UNC did not admit Black undergraduates until 1955, and then only after it was ordered to by the federal courts. Harvard, by contrast, became the model for affirmative action programs in 1978 when the Supreme Court cited the school’s consideration of race as similar to other traits the school relied on to ensure a diverse student body. Thus, the court said back then that race could be one of many factors that the school considered, just as other characteristics were considered— geography, or being raised on a farm, or special achievements in everything from science to athletics, or being a so-called “legacy student,” the son or daughter of someone who attended Harvard.
That system, reaffirmed twice by the Supreme Court, has remained in place not just at Harvard, but at most of the institutions of higher learning across the United States. Until Thursday, when the court, as it did last year in the abortion case, upended decades of its own precedents.
The court’s conservatives said that the Constitution and the nation’s civil rights laws bar both public and private colleges and universities from using any consideration of race in choosing which students are offered admission.
The court majority made clear that it agreed with Students For Fair Admissions, which sued Harvard and UNC, claiming, among other things, that the schools discriminated against Asian American students who had SAT and grade scores higher than any other racial group, including whites, and who made up, at Harvard, for instance, 29% of the entering class last year. SFFA asserted that the number should have been higher than that, though Asians are just 7.2 per cent of the U.S. population.
Harvard, in defending its current iteration of affirmative action, noted that each class has only 1,600 slots, but, by the numbers, it has thousands of equally qualified applicants. In the class of 2019, for instance, it had 35,000 applicants, 3,700 of them with perfect math SAT scores; 2,700 with perfect verbal SAT scores, and more than 8,000 with perfect grade point averages. There are no similar figures for the most recent incoming class at Harvard, but the number of applicants in 2023 has nearly doubled in the last four years.
The reaction to Thursday’s decision may be consternation in some quarters, but public opinion on affirmative action is not like abortion, a subject on which virtually every poll shows the public completely at odds with the court. Public opinion on affirmative actions is more nuanced and more mixed. Polls on the subject conflict: some show upwards of 60% approval for affirmative action programs, and others show less than 50% support.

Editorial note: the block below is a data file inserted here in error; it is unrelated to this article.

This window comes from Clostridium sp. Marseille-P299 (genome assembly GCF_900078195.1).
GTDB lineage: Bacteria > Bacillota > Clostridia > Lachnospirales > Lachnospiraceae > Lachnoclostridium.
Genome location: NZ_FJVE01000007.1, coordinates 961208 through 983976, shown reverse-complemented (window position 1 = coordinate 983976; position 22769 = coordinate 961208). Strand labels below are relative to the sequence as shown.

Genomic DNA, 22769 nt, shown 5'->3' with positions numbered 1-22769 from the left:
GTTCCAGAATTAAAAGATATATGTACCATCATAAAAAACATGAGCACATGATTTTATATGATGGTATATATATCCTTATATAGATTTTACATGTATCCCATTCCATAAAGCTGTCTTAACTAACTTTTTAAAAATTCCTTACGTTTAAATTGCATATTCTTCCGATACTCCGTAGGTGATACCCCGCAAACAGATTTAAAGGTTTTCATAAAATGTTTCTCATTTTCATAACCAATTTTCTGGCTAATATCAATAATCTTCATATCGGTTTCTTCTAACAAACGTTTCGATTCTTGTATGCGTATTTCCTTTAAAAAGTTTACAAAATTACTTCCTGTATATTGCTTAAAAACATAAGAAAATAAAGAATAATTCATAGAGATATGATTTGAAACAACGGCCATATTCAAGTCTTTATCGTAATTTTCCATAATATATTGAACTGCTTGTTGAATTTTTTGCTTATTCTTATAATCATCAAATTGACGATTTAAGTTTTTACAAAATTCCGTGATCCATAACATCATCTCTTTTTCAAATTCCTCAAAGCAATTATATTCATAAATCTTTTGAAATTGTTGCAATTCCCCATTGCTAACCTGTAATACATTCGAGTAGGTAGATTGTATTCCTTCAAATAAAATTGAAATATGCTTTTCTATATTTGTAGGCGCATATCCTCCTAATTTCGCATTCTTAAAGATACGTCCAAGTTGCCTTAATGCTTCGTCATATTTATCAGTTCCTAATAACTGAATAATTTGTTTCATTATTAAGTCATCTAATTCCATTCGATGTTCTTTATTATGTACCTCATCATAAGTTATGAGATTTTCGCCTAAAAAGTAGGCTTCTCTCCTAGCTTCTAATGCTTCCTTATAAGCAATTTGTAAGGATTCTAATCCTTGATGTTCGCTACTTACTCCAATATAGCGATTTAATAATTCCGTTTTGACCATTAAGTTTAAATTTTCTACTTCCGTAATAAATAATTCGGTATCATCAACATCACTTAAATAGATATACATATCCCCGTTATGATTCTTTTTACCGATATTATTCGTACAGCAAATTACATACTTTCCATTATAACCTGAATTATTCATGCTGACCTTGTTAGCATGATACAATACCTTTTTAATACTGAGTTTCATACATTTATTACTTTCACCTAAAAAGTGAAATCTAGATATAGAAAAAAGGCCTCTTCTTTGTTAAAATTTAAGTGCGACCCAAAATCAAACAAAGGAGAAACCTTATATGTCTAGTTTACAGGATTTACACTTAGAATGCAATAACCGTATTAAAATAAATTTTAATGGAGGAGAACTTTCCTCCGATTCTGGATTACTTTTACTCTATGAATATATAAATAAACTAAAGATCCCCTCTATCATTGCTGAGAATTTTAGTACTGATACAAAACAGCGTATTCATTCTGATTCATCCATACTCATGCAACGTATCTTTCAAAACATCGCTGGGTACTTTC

Indeed, in liberal California, for instance, 57% of voters in 2020 cast their ballots against reinstating affirmative action in the state’s public colleges and universities.
Generally, polls show that public support for affirmative action has grown in recent years, but voters are conflicted on the subject, with the outcome depending on how the question is asked. A recent Washington Post-Schar School Poll found that 6 in 10 Americans say race should not be considered in college admissions. But when the question was asked a slightly different way, the numbers showed big majorities endorsing programs to boost racial diversity on campuses.
And yet no alternative to affirmative action has worked as well as some consideration of race.
College admission administrators say schools that have tried to raise the numbers of black and Latin0 students without any consideration of race have found that no other criterion — class, or economic status, or programs like a guarantee of admission for students in the top 5 or 10% of their high school class — works as well.
“The research is exceptionally clear,” University of Texas professor Stella Flores, whose specialty is higher education and public policy, told NPR in an interview last fall. “There’s no other alternative method that will racially diversify a student body, other than the use of race as one factor of consideration.”
This story will be updated.